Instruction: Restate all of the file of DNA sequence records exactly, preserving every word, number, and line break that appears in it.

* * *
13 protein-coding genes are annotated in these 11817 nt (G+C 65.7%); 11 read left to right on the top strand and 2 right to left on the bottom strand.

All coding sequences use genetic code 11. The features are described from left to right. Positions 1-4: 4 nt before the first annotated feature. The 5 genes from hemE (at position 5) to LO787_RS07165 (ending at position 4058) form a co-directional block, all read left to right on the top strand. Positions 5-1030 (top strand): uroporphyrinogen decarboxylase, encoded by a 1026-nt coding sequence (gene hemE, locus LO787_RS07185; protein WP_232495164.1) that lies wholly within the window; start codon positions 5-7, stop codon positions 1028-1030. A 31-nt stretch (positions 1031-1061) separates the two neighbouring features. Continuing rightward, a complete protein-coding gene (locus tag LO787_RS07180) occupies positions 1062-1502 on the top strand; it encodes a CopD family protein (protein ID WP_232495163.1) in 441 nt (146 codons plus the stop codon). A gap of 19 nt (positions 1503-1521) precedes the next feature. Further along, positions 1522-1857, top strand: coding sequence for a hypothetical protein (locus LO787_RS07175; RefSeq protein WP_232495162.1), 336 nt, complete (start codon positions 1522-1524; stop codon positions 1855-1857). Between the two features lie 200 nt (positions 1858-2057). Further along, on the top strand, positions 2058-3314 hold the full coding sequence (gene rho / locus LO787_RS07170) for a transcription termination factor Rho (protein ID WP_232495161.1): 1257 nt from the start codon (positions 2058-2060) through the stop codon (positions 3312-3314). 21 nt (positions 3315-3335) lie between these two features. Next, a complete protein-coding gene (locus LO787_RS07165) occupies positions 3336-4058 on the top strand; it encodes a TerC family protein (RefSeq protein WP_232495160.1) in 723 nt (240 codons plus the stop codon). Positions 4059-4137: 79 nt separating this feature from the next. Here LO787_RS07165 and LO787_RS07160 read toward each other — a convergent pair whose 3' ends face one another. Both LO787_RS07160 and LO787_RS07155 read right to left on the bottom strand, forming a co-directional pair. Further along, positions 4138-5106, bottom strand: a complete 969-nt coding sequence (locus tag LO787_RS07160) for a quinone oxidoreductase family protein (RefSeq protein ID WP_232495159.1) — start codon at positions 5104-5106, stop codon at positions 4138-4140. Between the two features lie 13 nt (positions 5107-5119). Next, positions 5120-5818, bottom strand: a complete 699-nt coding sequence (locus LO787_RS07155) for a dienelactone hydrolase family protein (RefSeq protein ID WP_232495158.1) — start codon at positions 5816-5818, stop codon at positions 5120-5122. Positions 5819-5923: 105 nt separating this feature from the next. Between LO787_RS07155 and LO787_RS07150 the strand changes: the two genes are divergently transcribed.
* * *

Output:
13 protein-coding genes are annotated in these 11817 nt (G+C 65.7%); 11 read left to right on the top strand and 2 right to left on the bottom strand.

All coding sequences use genetic code 11. The features are described from left to right. Positions 1-4: 4 nt before the first annotated feature. The 5 genes from hemE (at position 5) to LO787_RS07165 (ending at position 4058) form a co-directional block, all read left to right on the top strand. Positions 5-1030 (top strand): uroporphyrinogen decarboxylase, encoded by a 1026-nt coding sequence (gene hemE, locus LO787_RS07185; protein WP_232495164.1) that lies wholly within the window; start codon positions 5-7, stop codon positions 1028-1030. A 31-nt stretch (positions 1031-1061) separates the two neighbouring features. Continuing rightward, a complete protein-coding gene (locus tag LO787_RS07180) occupies positions 1062-1502 on the top strand; it encodes a CopD family protein (protein ID WP_232495163.1) in 441 nt (146 codons plus the stop codon). A gap of 19 nt (positions 1503-1521) precedes the next feature. Further along, positions 1522-1857, top strand: coding sequence for a hypothetical protein (locus LO787_RS07175; RefSeq protein WP_232495162.1), 336 nt, complete (start codon positions 1522-1524; stop codon positions 1855-1857). Between the two features lie 200 nt (positions 1858-2057). Further along, on the top strand, positions 2058-3314 hold the full coding sequence (gene rho / locus LO787_RS07170) for a transcription termination factor Rho (protein ID WP_232495161.1): 1257 nt from the start codon (positions 2058-2060) through the stop codon (positions 3312-3314). 21 nt (positions 3315-3335) lie between these two features. Next, a complete protein-coding gene (locus LO787_RS07165) occupies positions 3336-4058 on the top strand; it encodes a TerC family protein (RefSeq protein WP_232495160.1) in 723 nt (240 codons plus the stop codon). Positions 4059-4137: 79 nt separating this feature from the next. Here LO787_RS07165 and LO787_RS07160 read toward each other — a convergent pair whose 3' ends face one another. Both LO787_RS07160 and LO787_RS07155 read right to left on the bottom strand, forming a co-directional pair. Further along, positions 4138-5106, bottom strand: a complete 969-nt coding sequence (locus tag LO787_RS07160) for a quinone oxidoreductase family protein (RefSeq protein ID WP_232495159.1) — start codon at positions 5104-5106, stop codon at positions 4138-4140. Between the two features lie 13 nt (positions 5107-5119). Next, positions 5120-5818, bottom strand: a complete 699-nt coding sequence (locus LO787_RS07155) for a dienelactone hydrolase family protein (RefSeq protein ID WP_232495158.1) — start codon at positions 5816-5818, stop codon at positions 5120-5122. Positions 5819-5923: 105 nt separating this feature from the next. Between LO787_RS07155 and LO787_RS07150 the strand changes: the two genes are divergently transcribed.